If we wanted to build a society designed to promote depression, we would want to make old age seem to be a horrible fate. (It is the only alternative to death!) Our depressive society would want to not merely celebrate youth, but we would want to constantly reinforce the sense that one is approaching mental and physical obsolescence. A celebrity who appeared much younger than her years would be celebrated and everyone would openly demand to know her secret. The unspoken expectation would be that anyone could achieve the same result if she simply tried hard enough. We would exclaim, “Man, he’s getting old!” in response to those who didn’t look the same as when we first saw them.

We would want to make sure that appearances not merely counted, but that attractiveness is preeminent. That anonymous and yet public realm of the Internet would ensure that anyone in the world could safely mock the appearance of others to a public audience and then return to picking Cheetos out of his chest hair.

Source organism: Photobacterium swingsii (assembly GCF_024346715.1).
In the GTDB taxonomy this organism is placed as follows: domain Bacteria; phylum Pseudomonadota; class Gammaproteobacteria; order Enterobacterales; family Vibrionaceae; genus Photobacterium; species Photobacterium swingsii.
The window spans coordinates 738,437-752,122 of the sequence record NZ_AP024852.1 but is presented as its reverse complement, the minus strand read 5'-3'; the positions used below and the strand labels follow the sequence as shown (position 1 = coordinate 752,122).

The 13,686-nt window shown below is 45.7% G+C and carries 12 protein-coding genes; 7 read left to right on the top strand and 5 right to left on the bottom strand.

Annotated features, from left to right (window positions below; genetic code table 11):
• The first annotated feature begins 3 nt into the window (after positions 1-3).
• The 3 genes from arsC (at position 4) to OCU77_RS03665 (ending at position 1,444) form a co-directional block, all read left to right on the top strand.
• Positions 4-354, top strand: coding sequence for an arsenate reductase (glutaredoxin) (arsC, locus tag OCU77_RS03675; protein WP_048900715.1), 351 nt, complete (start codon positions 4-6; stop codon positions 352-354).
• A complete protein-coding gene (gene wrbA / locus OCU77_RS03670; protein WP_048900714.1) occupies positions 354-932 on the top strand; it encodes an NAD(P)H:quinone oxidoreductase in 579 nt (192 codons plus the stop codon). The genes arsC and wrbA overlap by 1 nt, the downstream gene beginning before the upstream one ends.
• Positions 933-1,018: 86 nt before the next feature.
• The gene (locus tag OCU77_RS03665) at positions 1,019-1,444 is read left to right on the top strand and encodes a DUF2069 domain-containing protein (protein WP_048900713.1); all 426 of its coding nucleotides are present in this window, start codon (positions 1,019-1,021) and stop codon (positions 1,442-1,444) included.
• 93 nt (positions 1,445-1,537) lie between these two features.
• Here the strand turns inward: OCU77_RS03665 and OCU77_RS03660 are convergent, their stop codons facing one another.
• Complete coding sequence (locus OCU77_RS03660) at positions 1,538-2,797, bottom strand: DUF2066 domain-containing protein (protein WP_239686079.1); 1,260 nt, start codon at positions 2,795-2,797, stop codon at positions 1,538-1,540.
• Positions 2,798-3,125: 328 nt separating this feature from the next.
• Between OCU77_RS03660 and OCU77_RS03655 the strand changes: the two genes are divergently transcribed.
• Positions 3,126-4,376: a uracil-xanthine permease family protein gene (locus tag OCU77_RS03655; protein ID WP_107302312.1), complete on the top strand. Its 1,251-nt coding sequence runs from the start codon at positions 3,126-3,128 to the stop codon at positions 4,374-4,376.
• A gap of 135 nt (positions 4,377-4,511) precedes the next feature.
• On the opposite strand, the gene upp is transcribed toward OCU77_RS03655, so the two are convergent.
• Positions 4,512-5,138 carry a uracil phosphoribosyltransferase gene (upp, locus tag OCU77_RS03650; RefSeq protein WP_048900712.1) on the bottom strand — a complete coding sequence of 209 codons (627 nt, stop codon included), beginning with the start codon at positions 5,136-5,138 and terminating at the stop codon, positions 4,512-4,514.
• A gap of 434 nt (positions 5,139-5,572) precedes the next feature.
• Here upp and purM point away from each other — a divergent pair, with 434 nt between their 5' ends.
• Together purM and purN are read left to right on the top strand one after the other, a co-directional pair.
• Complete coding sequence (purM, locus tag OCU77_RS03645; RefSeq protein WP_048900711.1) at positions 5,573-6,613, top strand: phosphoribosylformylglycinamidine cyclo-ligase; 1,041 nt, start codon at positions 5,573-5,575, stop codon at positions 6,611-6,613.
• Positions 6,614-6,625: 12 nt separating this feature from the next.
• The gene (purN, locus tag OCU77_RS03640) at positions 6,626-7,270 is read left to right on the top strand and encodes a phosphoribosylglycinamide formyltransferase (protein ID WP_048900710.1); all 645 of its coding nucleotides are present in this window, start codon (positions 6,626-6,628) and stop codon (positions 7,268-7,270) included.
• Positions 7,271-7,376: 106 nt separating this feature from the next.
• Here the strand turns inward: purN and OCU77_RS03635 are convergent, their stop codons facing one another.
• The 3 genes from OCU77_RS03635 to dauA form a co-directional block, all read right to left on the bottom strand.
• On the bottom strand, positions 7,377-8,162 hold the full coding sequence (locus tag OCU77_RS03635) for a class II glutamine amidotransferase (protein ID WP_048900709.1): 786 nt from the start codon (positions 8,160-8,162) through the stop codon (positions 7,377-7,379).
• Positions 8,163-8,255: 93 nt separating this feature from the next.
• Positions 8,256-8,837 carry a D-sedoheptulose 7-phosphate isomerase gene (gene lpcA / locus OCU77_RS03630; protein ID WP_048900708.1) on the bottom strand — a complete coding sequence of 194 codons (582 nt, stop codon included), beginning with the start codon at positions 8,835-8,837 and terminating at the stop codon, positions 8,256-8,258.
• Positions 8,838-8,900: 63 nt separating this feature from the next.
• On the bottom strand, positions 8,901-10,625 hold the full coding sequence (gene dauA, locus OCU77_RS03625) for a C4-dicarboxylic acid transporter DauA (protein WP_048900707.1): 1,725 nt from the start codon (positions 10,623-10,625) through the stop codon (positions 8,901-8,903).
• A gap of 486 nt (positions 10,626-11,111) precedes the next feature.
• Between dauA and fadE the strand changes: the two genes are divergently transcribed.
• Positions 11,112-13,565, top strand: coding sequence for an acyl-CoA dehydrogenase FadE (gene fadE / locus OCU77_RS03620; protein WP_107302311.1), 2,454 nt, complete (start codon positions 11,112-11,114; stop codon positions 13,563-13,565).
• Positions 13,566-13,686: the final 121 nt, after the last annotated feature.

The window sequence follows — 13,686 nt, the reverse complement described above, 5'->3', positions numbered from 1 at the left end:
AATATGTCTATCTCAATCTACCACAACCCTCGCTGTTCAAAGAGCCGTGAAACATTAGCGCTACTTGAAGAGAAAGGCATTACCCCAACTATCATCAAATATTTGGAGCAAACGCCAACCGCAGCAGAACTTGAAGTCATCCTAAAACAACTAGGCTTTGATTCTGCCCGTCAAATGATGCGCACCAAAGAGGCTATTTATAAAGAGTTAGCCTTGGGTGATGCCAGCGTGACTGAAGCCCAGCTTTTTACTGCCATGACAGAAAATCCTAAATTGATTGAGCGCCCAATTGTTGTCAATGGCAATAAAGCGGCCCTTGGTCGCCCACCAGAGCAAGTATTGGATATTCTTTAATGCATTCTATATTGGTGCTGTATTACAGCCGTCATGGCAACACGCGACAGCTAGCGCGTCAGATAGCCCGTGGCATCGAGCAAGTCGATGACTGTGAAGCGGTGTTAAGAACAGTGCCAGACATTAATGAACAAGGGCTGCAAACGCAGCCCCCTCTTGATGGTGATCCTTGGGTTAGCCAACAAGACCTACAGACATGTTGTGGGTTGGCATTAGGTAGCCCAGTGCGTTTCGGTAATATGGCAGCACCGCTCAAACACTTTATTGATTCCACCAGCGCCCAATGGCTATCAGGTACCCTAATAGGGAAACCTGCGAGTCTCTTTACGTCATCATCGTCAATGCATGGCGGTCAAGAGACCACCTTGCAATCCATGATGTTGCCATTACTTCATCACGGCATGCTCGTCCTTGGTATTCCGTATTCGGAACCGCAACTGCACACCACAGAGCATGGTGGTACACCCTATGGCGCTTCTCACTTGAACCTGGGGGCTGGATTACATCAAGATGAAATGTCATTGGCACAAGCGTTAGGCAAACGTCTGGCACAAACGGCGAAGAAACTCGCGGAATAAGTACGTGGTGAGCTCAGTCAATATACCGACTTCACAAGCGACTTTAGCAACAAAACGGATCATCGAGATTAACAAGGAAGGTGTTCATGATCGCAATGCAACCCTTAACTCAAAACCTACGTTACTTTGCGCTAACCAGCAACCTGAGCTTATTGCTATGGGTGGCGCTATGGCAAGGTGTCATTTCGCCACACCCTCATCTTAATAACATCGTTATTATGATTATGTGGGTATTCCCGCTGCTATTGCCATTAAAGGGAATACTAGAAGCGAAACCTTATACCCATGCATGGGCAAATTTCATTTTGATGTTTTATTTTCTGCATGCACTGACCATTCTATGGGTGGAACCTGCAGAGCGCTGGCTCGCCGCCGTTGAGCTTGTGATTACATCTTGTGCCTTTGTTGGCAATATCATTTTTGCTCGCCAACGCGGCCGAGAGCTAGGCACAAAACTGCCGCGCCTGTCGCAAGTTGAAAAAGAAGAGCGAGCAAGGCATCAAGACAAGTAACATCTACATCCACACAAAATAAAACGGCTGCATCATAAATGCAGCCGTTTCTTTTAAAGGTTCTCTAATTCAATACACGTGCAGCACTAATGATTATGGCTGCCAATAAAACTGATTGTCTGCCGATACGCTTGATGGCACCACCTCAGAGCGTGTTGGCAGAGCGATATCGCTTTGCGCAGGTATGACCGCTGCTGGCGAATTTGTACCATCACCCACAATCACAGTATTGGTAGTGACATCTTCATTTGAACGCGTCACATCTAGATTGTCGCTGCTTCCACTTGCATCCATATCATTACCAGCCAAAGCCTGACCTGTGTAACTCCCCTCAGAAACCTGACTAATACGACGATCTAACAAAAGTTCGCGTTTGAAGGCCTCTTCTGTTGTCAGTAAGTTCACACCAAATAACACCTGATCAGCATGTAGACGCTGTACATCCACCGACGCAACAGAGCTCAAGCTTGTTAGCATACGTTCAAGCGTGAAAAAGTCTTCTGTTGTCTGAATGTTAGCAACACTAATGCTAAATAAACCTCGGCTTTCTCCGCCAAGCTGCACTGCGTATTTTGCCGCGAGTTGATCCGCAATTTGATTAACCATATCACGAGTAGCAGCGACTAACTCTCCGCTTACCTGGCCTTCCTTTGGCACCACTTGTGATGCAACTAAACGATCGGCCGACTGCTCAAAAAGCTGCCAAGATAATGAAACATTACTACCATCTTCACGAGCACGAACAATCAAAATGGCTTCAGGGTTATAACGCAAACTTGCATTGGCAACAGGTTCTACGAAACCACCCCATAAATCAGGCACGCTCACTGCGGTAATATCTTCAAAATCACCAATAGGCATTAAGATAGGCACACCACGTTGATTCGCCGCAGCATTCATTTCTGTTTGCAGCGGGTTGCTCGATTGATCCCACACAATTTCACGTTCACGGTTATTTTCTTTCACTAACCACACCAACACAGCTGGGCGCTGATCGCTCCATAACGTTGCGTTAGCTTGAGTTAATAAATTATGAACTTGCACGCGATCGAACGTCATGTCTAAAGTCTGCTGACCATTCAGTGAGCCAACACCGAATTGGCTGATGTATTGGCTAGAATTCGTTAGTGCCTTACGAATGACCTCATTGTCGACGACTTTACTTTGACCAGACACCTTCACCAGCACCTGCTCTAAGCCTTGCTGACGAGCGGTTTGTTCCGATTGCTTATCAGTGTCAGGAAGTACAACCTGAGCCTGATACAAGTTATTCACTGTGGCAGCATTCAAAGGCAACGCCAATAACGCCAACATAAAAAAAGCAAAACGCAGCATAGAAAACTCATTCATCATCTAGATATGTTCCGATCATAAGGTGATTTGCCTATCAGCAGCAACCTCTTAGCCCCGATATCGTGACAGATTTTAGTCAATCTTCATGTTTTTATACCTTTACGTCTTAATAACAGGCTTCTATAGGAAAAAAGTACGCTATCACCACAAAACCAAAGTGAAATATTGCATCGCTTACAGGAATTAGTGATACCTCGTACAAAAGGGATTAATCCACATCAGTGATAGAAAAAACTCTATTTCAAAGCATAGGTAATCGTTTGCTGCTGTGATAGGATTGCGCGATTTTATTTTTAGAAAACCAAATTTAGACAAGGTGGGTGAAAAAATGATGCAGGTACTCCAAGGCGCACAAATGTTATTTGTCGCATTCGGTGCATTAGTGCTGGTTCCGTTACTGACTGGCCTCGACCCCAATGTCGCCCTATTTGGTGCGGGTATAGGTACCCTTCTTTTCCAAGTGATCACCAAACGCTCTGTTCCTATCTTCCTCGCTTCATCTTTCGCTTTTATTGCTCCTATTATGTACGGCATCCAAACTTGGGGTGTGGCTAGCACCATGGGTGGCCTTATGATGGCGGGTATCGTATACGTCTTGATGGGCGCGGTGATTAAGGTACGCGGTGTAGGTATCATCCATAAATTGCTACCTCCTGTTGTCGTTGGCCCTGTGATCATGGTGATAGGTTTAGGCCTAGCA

Jim Geraghty, “Robin Williams and Our Strange Times: Does our society set the stage for depression?”, National Review, 2014-08-12.

August 13, 2014

Pessimism from the Rational Optimist

Filed under: Africa, Health — Tags: , — Nicholas Russon @ 00:02

Matt Ridley is somewhat uncharacteristically concerned about the major Ebola outbreak in west Africa:

As you may know by now, I am a serial debunker of alarm and it usually serves me in good stead. On the threat posed by diseases, I’ve been resolutely sceptical of exaggerated scares about bird flu and I once won a bet that mad cow disease would never claim more than 100 human lives a year when some “experts” were forecasting tens of thousands (it peaked at 28 in 2000). I’ve drawn attention to the steadily falling mortality from malaria and Aids.